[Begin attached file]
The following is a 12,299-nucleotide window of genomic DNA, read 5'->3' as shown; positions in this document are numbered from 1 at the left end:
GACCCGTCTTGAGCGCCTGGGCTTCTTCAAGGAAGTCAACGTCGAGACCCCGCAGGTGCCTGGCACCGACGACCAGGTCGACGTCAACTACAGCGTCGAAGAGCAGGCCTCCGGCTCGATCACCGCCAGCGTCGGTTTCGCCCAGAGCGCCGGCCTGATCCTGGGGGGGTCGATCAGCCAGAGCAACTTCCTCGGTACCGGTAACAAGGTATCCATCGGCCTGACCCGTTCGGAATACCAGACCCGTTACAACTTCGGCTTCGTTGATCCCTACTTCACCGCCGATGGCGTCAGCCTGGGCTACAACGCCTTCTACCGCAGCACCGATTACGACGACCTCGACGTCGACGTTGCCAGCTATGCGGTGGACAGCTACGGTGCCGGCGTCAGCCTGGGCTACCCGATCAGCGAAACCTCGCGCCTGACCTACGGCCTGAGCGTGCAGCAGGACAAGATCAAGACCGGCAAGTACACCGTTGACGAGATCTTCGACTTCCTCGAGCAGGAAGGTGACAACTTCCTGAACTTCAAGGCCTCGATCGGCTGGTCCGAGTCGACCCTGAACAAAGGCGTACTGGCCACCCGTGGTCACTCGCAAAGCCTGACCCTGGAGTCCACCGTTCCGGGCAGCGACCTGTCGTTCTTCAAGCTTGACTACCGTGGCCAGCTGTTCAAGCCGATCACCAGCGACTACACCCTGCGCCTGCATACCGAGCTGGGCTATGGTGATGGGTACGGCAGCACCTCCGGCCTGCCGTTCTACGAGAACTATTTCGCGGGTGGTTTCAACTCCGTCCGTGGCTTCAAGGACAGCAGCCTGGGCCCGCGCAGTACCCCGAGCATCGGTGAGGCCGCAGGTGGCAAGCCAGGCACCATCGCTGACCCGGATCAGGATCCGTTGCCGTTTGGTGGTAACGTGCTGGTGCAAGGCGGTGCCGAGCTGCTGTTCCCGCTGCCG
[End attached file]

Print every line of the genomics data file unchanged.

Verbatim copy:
The following is a 12,299-nucleotide window of genomic DNA, read 5'->3' as shown; positions in this document are numbered from 1 at the left end:
GACCCGTCTTGAGCGCCTGGGCTTCTTCAAGGAAGTCAACGTCGAGACCCCGCAGGTGCCTGGCACCGACGACCAGGTCGACGTCAACTACAGCGTCGAAGAGCAGGCCTCCGGCTCGATCACCGCCAGCGTCGGTTTCGCCCAGAGCGCCGGCCTGATCCTGGGGGGGTCGATCAGCCAGAGCAACTTCCTCGGTACCGGTAACAAGGTATCCATCGGCCTGACCCGTTCGGAATACCAGACCCGTTACAACTTCGGCTTCGTTGATCCCTACTTCACCGCCGATGGCGTCAGCCTGGGCTACAACGCCTTCTACCGCAGCACCGATTACGACGACCTCGACGTCGACGTTGCCAGCTATGCGGTGGACAGCTACGGTGCCGGCGTCAGCCTGGGCTACCCGATCAGCGAAACCTCGCGCCTGACCTACGGCCTGAGCGTGCAGCAGGACAAGATCAAGACCGGCAAGTACACCGTTGACGAGATCTTCGACTTCCTCGAGCAGGAAGGTGACAACTTCCTGAACTTCAAGGCCTCGATCGGCTGGTCCGAGTCGACCCTGAACAAAGGCGTACTGGCCACCCGTGGTCACTCGCAAAGCCTGACCCTGGAGTCCACCGTTCCGGGCAGCGACCTGTCGTTCTTCAAGCTTGACTACCGTGGCCAGCTGTTCAAGCCGATCACCAGCGACTACACCCTGCGCCTGCATACCGAGCTGGGCTATGGTGATGGGTACGGCAGCACCTCCGGCCTGCCGTTCTACGAGAACTATTTCGCGGGTGGTTTCAACTCCGTCCGTGGCTTCAAGGACAGCAGCCTGGGCCCGCGCAGTACCCCGAGCATCGGTGAGGCCGCAGGTGGCAAGCCAGGCACCATCGCTGACCCGGATCAGGATCCGTTGCCGTTTGGTGGTAACGTGCTGGTGCAAGGCGGTGCCGAGCTGCTGTTCCCGCTGCCG